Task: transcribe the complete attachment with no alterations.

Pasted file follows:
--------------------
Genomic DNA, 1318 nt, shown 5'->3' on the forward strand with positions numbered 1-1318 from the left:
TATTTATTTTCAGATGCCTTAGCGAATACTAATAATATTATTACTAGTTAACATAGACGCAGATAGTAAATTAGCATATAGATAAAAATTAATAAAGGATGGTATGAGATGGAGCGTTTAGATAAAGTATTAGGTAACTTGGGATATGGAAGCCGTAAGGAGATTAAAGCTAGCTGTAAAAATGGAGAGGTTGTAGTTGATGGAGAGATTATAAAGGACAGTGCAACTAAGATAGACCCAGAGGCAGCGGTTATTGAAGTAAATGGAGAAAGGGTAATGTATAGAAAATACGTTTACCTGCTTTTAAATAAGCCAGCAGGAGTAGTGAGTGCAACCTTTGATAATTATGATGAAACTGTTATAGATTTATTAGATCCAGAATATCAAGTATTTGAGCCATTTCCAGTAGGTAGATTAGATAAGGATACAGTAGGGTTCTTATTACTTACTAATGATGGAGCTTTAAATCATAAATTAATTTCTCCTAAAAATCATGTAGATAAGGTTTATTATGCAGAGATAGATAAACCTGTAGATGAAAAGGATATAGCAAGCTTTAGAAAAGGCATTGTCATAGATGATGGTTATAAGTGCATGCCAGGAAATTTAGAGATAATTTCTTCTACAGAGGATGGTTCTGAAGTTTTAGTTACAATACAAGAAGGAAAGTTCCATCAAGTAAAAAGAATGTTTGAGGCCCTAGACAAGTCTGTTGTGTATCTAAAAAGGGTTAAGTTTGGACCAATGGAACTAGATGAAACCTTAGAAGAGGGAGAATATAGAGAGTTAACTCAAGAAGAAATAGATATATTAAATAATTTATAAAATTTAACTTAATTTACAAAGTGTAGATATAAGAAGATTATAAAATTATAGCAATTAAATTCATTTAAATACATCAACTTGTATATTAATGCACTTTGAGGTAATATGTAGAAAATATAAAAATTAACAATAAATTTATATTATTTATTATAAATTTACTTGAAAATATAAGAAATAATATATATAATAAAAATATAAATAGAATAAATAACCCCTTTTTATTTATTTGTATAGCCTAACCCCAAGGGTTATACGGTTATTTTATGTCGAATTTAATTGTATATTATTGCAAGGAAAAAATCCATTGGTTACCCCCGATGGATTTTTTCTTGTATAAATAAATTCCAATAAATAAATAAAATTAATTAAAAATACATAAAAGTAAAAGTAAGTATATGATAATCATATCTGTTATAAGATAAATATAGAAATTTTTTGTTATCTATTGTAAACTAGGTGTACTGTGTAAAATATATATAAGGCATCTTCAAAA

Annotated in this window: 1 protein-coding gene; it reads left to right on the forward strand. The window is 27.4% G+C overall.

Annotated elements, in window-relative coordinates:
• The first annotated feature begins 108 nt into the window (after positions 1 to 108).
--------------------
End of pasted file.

Genomic DNA, 1318 nt, shown 5'->3' on the forward strand with positions numbered 1-1318 from the left:
TATTTATTTTCAGATGCCTTAGCGAATACTAATAATATTATTACTAGTTAACATAGACGCAGATAGTAAATTAGCATATAGATAAAAATTAATAAAGGATGGTATGAGATGGAGCGTTTAGATAAAGTATTAGGTAACTTGGGATATGGAAGCCGTAAGGAGATTAAAGCTAGCTGTAAAAATGGAGAGGTTGTAGTTGATGGAGAGATTATAAAGGACAGTGCAACTAAGATAGACCCAGAGGCAGCGGTTATTGAAGTAAATGGAGAAAGGGTAATGTATAGAAAATACGTTTACCTGCTTTTAAATAAGCCAGCAGGAGTAGTGAGTGCAACCTTTGATAATTATGATGAAACTGTTATAGATTTATTAGATCCAGAATATCAAGTATTTGAGCCATTTCCAGTAGGTAGATTAGATAAGGATACAGTAGGGTTCTTATTACTTACTAATGATGGAGCTTTAAATCATAAATTAATTTCTCCTAAAAATCATGTAGATAAGGTTTATTATGCAGAGATAGATAAACCTGTAGATGAAAAGGATATAGCAAGCTTTAGAAAAGGCATTGTCATAGATGATGGTTATAAGTGCATGCCAGGAAATTTAGAGATAATTTCTTCTACAGAGGATGGTTCTGAAGTTTTAGTTACAATACAAGAAGGAAAGTTCCATCAAGTAAAAAGAATGTTTGAGGCCCTAGACAAGTCTGTTGTGTATCTAAAAAGGGTTAAGTTTGGACCAATGGAACTAGATGAAACCTTAGAAGAGGGAGAATATAGAGAGTTAACTCAAGAAGAAATAGATATATTAAATAATTTATAAAATTTAACTTAATTTACAAAGTGTAGATATAAGAAGATTATAAAATTATAGCAATTAAATTCATTTAAATACATCAACTTGTATATTAATGCACTTTGAGGTAATATGTAGAAAATATAAAAATTAACAATAAATTTATATTATTTATTATAAATTTACTTGAAAATATAAGAAATAATATATATAATAAAAATATAAATAGAATAAATAACCCCTTTTTATTTATTTGTATAGCCTAACCCCAAGGGTTATACGGTTATTTTATGTCGAATTTAATTGTATATTATTGCAAGGAAAAAATCCATTGGTTACCCCCGATGGATTTTTTCTTGTATAAATAAATTCCAATAAATAAATAAAATTAATTAAAAATACATAAAAGTAAAAGTAAGTATATGATAATCATATCTGTTATAAGATAAATATAGAAATTTTTTGTTATCTATTGTAAACTAGGTGTACTGTGTAAAATATATATAAGGCATCTTCAAAA

Annotated in this window: 1 protein-coding gene; it reads left to right on the forward strand. The window is 27.4% G+C overall.

Annotated elements, in window-relative coordinates:
• The first annotated feature begins 108 nt into the window (after positions 1 to 108).